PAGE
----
Next, they needed to find an engine for the proposed helicopter. Charles H. Babb, owner of one of the largest used aircraft dealerships in the Western U.S., sold the Froebes a de Havilland Gipsy 98-horsepower Cirrus engine for $100 in January 1938. The boys also picked up wheels and oleos for the helicopter, and hauled everything back to Canada in their house trailer.
With great enthusiasm, the Froebe boys went to work on the helicopter frame. Between them, the three had skills in design, mechanics, and welding. MacDonald Brothers Aircraft Ltd. in Winnipeg, Manitoba, supplied the aircraft-grade steel chrome molybdenum metal tubing for the frame.
The construction of the helicopter with the Gipsy Moth engine proceeded smoothly, and next came the clutch assembly and flywheel for forward thrust. The transmission designed by Doug was from available farming machinery components, while the crown gears and a pinion were from a Chevrolet truck. Designing a flange to fit the pinion, Theodore Froebe then welded it to the shaft. The gear case was constructed of chrome molybdenum steel which had to be bent and welded to shape. The drive and contact bearings were SKF bearings.
The engine was installed in the helicopter on Sept. 5, 1938, and it was bolted to the gearbox. There were a few problems starting the engine, but that concern was soon worked out. By November, the engine had been run up from 1,300 rpm to over 2,000 rpm.
To provide the aircraft’s lift, the Froebes decided on a coaxial design with two main rotors turning in opposite directions. This would solve antitorque problems. “The rotor blade design was just logical thinking — you know, a coaxial design,” Doug recalled in his interview with the Western Canada Aviation Museum.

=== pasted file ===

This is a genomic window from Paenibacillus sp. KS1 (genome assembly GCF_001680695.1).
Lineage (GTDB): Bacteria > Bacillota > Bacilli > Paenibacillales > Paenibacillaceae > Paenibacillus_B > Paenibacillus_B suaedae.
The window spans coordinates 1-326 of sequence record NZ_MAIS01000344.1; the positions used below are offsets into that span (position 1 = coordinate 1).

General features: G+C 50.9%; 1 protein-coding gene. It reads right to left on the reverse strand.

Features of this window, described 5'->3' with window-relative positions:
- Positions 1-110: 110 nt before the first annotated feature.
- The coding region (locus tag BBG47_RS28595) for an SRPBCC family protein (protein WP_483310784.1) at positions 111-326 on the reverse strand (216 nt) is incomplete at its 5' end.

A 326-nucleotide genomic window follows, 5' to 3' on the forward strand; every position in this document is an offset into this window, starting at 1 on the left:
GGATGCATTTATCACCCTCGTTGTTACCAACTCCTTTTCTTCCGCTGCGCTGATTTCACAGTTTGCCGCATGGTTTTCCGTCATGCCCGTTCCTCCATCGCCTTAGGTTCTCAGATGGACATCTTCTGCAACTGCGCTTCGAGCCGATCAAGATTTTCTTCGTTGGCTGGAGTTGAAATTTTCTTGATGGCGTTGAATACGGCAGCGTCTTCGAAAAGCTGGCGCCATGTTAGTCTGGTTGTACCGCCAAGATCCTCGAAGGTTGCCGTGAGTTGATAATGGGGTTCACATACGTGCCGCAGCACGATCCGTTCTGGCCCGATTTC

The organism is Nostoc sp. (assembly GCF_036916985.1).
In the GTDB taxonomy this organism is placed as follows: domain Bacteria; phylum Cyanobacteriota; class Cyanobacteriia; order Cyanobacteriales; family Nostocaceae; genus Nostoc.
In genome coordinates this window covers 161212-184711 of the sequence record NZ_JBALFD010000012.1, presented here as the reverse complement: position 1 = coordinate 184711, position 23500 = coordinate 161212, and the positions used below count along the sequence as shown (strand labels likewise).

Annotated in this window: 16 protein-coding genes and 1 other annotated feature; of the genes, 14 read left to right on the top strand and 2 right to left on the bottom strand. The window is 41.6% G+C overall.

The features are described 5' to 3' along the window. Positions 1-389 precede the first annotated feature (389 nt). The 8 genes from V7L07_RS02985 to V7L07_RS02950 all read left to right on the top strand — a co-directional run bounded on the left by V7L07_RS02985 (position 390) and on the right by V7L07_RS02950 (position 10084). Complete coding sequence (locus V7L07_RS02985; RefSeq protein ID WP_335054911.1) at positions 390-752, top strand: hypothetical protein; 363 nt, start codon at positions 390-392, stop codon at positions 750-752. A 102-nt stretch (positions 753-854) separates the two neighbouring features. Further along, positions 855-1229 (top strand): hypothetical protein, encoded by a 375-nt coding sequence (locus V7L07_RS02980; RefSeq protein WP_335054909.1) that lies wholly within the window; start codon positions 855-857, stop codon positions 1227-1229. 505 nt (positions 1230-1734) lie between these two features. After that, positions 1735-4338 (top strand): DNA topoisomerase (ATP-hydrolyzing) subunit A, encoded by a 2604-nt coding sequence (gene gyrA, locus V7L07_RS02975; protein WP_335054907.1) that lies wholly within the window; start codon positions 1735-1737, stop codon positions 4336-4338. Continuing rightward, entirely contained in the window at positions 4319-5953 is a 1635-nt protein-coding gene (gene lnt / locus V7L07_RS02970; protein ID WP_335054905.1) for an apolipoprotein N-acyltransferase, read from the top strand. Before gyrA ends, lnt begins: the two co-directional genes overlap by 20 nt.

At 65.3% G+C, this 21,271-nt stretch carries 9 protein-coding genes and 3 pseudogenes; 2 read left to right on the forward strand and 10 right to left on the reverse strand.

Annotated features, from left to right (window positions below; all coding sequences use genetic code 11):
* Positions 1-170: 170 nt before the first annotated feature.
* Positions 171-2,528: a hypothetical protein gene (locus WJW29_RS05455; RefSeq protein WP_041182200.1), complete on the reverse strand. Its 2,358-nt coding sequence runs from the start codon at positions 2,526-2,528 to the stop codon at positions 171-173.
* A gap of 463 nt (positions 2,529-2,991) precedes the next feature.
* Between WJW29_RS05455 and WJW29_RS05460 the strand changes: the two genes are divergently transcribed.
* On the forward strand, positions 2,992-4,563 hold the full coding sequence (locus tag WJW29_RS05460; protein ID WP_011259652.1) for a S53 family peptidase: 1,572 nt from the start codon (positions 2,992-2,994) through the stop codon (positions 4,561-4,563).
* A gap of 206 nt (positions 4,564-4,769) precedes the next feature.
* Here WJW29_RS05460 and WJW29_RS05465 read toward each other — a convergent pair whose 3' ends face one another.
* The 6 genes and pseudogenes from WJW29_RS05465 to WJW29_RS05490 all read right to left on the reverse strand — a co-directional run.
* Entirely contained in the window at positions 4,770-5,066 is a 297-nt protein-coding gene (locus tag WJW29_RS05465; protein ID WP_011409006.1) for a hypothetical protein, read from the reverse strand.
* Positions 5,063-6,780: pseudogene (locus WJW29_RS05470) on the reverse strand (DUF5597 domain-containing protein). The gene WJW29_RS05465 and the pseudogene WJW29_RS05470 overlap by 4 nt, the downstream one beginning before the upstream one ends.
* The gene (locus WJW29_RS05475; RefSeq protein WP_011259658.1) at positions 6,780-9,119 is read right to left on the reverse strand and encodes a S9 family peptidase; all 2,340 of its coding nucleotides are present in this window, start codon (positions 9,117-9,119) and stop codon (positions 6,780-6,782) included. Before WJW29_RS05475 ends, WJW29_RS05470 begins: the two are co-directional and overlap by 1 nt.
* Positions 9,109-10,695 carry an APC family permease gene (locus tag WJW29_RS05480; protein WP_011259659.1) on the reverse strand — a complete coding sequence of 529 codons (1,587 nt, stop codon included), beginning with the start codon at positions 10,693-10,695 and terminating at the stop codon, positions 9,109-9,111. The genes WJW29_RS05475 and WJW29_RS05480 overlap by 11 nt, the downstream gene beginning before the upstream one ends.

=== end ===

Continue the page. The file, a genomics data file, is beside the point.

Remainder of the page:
The rotor blades were constructed of metal with a fabric covering. The main spars were 18-gauge metal for four feet out from the hub, then 20-gauge metal out to the tip. MacDonald bent the spars and welded them together to form a semicircular half, eventually welding the halves together. The curve design of the blades came from the U.S. National Committee for Aeronautics. The curve on the bottom was the same as the top of the blade. The rotor blades provided lift and directional control, and the original versions were 20 feet in diameter. The vanes (rotor blades) were not covered during run-ups in October/November of 1938.
The Gipsy Moth engine was started by pulling the lower rotor blade around, disengaging the clutch when the engine started. The speed was increased and the clutch eased in, thus turning the rotor blades once the engine was up to the required speed. “The spars [were] really strong,” Doug recalled. “You could hang right off the tip of the blade and tip the whole helicopter over from it. There was hardly any flexibility at all. Ours were rigid all the way through.”
The helicopter was 13 feet and seven inches long. The pilot sat in a single seat at the rear of the helicopter with the main rotor mast and engine in front of him. The undercarriage had a two-wheel arrangement up front with a single tail wheel at the back. The fuel tank was originally located in the front of the fuselage.
In terms of controls, the helicopter had a collective, cyclic, and throttle, with a stick for directional control. The hubs were basically a flange with a tubular spindle and SKF bearings. The control arms were mounted forward at the leading edge so that the controlling arm would correct the tracking of the blades. “We figured if we could control the cyclic pitch control on the lower blades, it would be sufficient to give lateral and longitudinal control, and of course, the directional control is by torque, by increasing the top and decreasing the bottom through foot pedals,” recalled Doug. “There was a crank-operated collective pitch control through which you could increase all the blades together.”
Taking to the skies
By the late fall of 1938, as the Froebes prepared to attempt to get their aircraft airborne, snow had already started to accumulate in the fields around Homewood. With Doug selected as the pilot, ground run ups began in November, and by mid-December, the Frobes were ready for air tests.
On Dec. 20, Doug got into the pilot’s seat, and the helicopter was started up. He made his first attempt at flight after reaching about 1,400 rpm. Working the controls, the tail rose up about three feet, and Froebe pulled the stick back, resulting in the two front wheels leaving the ground. The helicopter was in the air. Froebe was able to fly a short distance and settled the helicopter to the ground. The first “flight” had lasted about 20 minutes — and was a huge success.